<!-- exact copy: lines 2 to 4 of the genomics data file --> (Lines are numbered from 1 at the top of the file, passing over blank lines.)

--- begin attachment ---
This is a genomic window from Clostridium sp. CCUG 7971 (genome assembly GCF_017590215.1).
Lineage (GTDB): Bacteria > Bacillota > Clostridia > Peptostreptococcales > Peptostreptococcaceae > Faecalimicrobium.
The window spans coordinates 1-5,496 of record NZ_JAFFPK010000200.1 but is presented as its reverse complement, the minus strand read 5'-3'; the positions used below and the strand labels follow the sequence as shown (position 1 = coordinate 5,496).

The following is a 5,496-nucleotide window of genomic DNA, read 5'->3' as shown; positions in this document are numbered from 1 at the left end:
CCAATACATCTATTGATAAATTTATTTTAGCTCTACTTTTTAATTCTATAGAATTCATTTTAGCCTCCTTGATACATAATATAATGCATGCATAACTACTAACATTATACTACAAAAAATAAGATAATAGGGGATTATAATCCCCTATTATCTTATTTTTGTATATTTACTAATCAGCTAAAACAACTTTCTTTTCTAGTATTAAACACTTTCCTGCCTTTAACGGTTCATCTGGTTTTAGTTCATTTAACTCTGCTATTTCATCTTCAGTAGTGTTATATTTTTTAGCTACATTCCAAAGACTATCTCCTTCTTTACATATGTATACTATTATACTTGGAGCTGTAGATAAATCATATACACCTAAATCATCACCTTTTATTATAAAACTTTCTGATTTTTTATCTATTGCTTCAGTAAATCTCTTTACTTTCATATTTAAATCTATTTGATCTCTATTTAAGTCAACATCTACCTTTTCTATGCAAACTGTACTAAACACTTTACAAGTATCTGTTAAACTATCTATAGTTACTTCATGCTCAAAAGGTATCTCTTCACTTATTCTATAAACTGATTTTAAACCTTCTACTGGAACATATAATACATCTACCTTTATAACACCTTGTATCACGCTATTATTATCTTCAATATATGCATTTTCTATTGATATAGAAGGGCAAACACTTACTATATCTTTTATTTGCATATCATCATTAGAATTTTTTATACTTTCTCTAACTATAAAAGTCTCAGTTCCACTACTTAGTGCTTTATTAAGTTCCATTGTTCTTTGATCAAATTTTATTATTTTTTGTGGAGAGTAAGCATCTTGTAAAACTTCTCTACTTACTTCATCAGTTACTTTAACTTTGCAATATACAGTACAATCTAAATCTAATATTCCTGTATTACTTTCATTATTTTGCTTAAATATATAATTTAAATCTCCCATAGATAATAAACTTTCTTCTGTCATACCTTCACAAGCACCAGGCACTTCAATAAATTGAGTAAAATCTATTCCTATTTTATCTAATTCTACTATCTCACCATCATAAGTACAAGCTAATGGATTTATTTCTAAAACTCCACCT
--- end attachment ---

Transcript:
Lineage (GTDB): Bacteria > Bacillota > Clostridia > Peptostreptococcales > Peptostreptococcaceae > Faecalimicrobium.
The window spans coordinates 1-5,496 of record NZ_JAFFPK010000200.1 but is presented as its reverse complement, the minus strand read 5'-3'; the positions used below and the strand labels follow the sequence as shown (position 1 = coordinate 5,496).

The following is a 5,496-nucleotide window of genomic DNA, read 5'->3' as shown; positions in this document are numbered from 1 at the left end: